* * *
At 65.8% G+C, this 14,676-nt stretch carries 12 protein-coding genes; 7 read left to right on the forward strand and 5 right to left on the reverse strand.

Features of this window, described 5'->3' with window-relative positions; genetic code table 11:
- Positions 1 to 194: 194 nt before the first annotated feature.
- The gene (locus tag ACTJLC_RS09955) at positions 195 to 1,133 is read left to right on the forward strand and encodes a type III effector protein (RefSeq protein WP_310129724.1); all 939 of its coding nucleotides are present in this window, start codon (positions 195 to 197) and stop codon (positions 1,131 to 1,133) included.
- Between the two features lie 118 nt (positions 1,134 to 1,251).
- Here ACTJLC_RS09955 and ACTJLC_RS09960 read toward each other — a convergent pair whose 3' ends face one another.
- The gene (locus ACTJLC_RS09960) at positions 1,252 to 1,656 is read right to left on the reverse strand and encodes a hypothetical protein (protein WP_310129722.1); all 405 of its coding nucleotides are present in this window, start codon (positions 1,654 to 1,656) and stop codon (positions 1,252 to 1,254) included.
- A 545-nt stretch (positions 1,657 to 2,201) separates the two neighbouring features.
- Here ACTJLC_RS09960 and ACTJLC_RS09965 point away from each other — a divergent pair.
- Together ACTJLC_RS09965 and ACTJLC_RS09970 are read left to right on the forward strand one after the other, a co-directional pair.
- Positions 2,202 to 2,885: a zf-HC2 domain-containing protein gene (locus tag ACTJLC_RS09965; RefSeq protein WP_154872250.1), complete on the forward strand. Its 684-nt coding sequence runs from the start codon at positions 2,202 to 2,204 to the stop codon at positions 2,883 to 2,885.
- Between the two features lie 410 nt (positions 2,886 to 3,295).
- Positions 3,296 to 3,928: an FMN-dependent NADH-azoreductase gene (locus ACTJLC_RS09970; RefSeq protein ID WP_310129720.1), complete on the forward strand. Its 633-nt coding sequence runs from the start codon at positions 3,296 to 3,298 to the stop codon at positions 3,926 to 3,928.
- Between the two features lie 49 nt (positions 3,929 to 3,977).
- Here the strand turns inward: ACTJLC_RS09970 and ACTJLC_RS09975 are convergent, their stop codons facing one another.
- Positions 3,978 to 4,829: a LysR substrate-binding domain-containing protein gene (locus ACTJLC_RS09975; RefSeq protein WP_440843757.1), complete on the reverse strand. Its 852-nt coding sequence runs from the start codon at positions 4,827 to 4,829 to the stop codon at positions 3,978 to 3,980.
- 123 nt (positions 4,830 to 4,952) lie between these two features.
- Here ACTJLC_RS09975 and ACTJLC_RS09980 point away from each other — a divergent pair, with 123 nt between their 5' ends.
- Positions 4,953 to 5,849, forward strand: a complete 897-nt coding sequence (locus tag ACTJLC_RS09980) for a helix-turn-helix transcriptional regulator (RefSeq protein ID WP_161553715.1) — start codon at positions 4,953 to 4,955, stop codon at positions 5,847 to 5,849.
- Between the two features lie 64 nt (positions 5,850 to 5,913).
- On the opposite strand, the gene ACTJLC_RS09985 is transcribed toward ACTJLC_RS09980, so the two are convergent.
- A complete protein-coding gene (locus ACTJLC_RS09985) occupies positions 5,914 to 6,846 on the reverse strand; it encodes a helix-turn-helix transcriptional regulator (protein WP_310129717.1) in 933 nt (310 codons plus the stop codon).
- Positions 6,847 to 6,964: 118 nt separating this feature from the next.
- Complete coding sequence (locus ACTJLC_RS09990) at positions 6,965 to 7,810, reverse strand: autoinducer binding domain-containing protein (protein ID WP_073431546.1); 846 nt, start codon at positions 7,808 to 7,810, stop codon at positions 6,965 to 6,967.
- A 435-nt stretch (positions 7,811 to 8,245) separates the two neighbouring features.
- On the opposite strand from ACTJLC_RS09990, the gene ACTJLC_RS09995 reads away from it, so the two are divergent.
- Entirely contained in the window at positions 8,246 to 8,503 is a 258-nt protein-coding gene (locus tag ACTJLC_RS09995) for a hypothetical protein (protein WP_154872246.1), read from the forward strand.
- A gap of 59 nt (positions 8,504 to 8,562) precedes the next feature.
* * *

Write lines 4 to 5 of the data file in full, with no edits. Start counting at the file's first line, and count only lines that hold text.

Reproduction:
- The gene (locus tag ACTJLC_RS09955) at positions 195 to 1,133 is read left to right on the forward strand and encodes a type III effector protein (RefSeq protein WP_310129724.1); all 939 of its coding nucleotides are present in this window, start codon (positions 195 to 197) and stop codon (positions 1,131 to 1,133) included.
- Between the two features lie 118 nt (positions 1,134 to 1,251).